This is one of those books where I’ve seen it in a couple of bookshops since writing my review on Goodreads, and whenever that happens I always want to be like, “I read that one! Now it’s an actual book!” I don’t know, something about the novelty of readnig ARCs hasn’t worn off yet. I’m sure it will eventually.
The Hidden People is quite a strange book. I requested it because changelings and fairies and all that malarkey is totally my deal, but it took me quite a long time to get into — largely because it’s told in a very old-fashioned style that didn’t work for me. (I mean, there’s a reason I’m not a big fan of most ‘Classics’.) However, I stuck with it, and by halfway through I was invested enough to overlook the elements of the style that I wasn’t so sure about.
That’s one of those moments where I wonder whether reading for review actually changed my opinion — I’m not sure I would have stuck with it that long if I hadn’t been writing about it for my blog, although I’m not a big fan of giving up on books halfway anyway.
It reminded me a litle of what you might get if you crossed Jonathan Strange & Mr Norrell with The Woman In Black. A Londoner, far too sensible and sophisticated to believe in the superstitions of country folk in the north, finds himself spending time in a house considered to be unlucky by locals while he deals with the aftermath of a death.
In this instance, it’s the death of his cousin, a woman he only met once — a fact that I kept returning to throughout the book, as he seems unreasonably obsessed with her fate, but he does acknowledge this towards the end of the book. And the comparison with JS&MN? Well, it’s full of fairies, and changelings, and stocks of wood left in the place of loved ones. It’s just that in this one, it’s very unclear how much of the magic is actually real, and how much is superstition covering for human ugliness.
In some ways, I’m a big fan of books like this that make you question what’s magic and what isn’t. Just when you’ve convinced yourself something really is supernatural, it turns out to be very human ugliness — like that Torchwood episode, ‘Countrycide’, except a bit less gross. In other ways, I prefer my fairies unambiguously magical, because I’m kind of obsessed with the Otherworld and that kind of thing. (This book had plenty of ‘my kind of thing’ — folk music as well as the fairy element, for a start.)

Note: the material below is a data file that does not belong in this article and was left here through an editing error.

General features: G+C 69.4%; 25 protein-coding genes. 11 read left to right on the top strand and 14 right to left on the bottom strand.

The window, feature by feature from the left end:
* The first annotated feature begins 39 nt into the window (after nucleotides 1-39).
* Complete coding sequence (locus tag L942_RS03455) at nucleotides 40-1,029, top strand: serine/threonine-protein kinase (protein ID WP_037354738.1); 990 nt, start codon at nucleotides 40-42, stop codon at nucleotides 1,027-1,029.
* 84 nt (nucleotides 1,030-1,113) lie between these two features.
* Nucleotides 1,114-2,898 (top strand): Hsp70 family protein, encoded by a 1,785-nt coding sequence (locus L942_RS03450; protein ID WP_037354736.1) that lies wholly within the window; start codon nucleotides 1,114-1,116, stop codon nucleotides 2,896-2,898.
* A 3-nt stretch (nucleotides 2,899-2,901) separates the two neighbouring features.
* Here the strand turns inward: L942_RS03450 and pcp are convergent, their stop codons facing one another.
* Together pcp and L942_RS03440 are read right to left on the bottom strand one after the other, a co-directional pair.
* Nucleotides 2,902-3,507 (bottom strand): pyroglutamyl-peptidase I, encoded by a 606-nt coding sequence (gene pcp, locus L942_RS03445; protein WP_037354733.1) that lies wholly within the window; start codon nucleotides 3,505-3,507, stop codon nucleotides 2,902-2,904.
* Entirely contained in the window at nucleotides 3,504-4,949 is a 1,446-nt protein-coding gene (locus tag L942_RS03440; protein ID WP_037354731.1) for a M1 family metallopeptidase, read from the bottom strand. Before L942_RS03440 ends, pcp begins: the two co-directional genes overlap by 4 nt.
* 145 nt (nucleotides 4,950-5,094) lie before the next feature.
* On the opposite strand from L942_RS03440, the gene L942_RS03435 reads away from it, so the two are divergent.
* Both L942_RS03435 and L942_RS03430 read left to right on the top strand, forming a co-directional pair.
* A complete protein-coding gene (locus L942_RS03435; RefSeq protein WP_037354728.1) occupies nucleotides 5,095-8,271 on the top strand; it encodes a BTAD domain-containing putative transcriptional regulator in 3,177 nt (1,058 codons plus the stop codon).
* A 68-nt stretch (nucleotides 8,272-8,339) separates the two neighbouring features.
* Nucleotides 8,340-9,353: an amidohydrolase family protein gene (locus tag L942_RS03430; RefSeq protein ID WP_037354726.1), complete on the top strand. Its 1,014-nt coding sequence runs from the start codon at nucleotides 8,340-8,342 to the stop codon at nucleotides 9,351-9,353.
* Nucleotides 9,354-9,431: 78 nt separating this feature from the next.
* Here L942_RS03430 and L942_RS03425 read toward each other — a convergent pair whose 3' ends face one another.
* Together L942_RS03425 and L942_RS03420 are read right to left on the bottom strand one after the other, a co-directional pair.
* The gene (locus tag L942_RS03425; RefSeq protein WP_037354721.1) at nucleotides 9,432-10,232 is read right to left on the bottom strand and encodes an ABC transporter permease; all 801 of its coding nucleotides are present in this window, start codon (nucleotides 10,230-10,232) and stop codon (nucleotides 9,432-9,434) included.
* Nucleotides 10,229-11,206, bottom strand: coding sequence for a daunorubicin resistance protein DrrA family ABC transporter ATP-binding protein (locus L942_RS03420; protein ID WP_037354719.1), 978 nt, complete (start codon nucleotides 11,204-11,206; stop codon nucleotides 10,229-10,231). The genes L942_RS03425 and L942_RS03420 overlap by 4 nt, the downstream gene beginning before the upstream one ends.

However, a few things put me off. The first was the style, which contributed to the sense that the book was very long. I’m not sure whether it was merely slow, or whether it genuinely had a high page count, but it seemed to take me a long time to get anywhere; bearing in mind I didn’t get invested until nearly halfway through, you can imagine that I was uncertain about it for quite a long time. It’s an aspect of the old-fashioned way of writing, and the circumspect nature of the narrator, who describes everything in a lot of detail — and for people who like Victorian literature, that kind of thing might be great. There’s certainly a lot of research behind this book, which shows. I just don’t have a great attention span, and I have to admit I prefer concise, fast-paced books these days. (A few years ago, I might have enjoyed this more.)
The second was the misogyny, which felt to a certain extent like a conscious choice, and one that the protagonist later realises and identifies. Of course, it’s in keeping with the Victorian setting, and with the plot — it’s much easier to believe that a woman is a changeling if you never really saw her as a person in the first place, and if you have major preconceived ideas about how she’s supposed to behave. Yet despite knowing that there was a reason for it, it made me uncomfortable to constantly read the narrator’s commentary on the women around him.
I suppose it’s just not something I have a high tolerance for, whether or not it’s an intentional narrative choice. But from the narrator’s point of view — and the narrative’s — every woman in this book is defined by her actions in relation to the men in her life, even those who seemed intriguingly independent upon first meeting them. Again: conscious, setting-appropriate choice, rather than laziness, and as the book’s by a female author I would think she was aware of it. But it didn’t quite work for me.
And one thing bothered me throughout. Even though he later acknowledges how crazy he’s been behaving, the protagonist is bizarrely fixated on his cousin throughout the book, which is never truly explained. He’s met her once, and yet he’s obsessed, in a manner that borders on creepy and/or incestuous. His wife’s the only one behaving sensibly, even if she comes across as a bit of a bitch here and there, due to his viewpoint. Since I couldn’t understand his motivations, that also made it hard for me to understand some of the (frankly misguided) choices he makes throughout the story.
On the whole, I’m not really sure how to respond to this book. I thoroughly enjoyed the ending (which makes it sound like I’m glad it was over; that’s not what I mean!) and felt the whole denoument was clever, and just ambiguous enough to leave a note of doubt in the reader’s mind. But it took an awfully long time to get there, and I didn’t find I was enjoying myself wildly for the majority of the book, largely due to my personal preferences about style and so on. So while there were some deliciously creepy elements, I’ve got to admit this wasn’t a hit for me.
It would probably be a 2.5* read if I did half stars, which I continue telling myself I don’t even though I end up in this position all the time. So I’m rounding it up to 3*s for the fairies, because, well, you know why.